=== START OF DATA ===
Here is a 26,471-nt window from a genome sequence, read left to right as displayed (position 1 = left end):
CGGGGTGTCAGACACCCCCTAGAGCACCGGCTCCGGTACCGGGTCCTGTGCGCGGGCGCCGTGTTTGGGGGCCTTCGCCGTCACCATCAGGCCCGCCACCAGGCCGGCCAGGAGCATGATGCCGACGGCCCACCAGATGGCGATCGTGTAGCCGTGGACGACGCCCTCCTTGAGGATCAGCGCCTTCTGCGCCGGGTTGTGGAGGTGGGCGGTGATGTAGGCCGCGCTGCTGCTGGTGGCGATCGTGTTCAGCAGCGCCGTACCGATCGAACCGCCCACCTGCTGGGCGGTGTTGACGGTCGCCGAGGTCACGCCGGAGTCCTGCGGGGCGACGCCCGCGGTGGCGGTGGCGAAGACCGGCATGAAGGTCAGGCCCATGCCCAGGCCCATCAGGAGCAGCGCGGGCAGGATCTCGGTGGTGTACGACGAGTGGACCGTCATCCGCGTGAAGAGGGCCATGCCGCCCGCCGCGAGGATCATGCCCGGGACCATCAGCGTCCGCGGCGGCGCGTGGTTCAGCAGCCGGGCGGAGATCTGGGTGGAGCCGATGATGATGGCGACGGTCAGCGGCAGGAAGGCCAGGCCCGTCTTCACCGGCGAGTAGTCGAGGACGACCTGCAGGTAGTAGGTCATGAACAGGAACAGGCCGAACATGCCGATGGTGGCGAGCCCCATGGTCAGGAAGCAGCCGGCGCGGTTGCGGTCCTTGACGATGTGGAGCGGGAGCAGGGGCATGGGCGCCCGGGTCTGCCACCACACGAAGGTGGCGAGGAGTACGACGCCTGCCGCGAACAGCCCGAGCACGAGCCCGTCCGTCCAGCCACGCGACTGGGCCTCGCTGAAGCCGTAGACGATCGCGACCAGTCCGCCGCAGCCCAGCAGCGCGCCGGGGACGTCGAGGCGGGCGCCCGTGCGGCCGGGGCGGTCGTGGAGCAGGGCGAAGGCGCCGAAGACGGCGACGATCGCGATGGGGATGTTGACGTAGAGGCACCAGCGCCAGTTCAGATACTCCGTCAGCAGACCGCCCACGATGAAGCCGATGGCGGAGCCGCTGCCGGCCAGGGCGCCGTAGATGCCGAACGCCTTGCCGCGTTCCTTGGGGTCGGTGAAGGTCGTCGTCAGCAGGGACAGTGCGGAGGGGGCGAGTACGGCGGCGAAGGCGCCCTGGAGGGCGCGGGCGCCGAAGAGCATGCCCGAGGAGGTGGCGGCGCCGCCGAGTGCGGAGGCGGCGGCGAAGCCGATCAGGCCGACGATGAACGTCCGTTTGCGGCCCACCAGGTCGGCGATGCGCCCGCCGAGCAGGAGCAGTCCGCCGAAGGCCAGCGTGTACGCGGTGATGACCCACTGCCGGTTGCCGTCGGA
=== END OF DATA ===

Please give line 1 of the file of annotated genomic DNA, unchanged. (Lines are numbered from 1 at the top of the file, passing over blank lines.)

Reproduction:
Here is a 26,471-nt window from a genome sequence, read left to right as displayed (position 1 = left end):